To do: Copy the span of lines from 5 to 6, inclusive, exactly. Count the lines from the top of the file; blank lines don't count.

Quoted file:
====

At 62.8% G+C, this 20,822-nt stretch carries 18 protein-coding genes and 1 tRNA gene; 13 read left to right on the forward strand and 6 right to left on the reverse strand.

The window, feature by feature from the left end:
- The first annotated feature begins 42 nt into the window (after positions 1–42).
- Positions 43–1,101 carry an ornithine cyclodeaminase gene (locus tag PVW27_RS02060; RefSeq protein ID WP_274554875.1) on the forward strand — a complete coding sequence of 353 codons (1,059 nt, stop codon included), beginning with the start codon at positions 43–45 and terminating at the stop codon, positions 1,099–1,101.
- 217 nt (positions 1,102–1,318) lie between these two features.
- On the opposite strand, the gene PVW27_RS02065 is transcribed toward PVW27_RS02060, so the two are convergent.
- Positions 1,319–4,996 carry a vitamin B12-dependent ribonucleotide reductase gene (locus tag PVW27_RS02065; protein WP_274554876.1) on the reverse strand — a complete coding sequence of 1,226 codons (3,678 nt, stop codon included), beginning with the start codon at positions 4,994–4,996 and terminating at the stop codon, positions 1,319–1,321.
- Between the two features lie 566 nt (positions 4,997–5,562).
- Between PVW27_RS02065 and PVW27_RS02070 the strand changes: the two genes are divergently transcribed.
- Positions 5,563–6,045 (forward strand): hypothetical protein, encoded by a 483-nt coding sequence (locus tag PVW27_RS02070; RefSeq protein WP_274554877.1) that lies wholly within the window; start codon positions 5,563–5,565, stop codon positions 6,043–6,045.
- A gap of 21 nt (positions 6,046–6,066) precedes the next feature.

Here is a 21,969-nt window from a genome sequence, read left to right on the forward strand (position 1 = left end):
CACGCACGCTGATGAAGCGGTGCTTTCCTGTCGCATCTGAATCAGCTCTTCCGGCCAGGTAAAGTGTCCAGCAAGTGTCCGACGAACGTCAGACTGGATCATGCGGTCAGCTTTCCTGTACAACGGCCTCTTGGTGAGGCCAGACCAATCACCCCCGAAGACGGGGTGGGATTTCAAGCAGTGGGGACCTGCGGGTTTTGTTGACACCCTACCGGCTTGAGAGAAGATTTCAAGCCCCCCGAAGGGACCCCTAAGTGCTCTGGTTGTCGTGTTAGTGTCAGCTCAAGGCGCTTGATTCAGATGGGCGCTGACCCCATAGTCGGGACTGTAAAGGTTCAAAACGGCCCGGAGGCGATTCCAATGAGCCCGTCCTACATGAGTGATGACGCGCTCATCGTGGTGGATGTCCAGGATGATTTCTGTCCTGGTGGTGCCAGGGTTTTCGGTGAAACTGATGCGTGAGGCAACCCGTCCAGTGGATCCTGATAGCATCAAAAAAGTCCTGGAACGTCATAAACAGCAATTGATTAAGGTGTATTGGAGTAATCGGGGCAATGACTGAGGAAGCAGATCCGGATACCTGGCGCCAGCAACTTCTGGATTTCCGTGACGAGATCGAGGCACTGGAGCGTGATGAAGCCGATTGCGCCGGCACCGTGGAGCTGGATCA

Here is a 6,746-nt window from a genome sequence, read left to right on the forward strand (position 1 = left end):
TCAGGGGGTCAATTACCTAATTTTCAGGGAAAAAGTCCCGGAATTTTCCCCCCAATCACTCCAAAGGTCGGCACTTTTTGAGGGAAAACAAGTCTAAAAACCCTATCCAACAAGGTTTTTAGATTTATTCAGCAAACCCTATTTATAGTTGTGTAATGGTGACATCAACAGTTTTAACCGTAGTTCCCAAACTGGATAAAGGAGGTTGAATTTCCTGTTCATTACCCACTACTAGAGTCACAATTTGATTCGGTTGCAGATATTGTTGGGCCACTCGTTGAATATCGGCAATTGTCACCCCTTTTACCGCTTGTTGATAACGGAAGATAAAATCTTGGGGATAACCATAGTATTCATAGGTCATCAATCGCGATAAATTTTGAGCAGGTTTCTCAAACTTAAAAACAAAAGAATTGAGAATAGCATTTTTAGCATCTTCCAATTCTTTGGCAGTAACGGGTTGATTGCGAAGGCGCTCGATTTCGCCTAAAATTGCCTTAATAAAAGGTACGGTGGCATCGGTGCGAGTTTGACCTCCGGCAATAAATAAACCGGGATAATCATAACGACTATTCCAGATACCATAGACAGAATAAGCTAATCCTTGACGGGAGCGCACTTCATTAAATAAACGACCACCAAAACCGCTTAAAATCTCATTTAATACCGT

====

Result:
- 217 nt (positions 1,102–1,318) lie between these two features.
- On the opposite strand, the gene PVW27_RS02065 is transcribed toward PVW27_RS02060, so the two are convergent.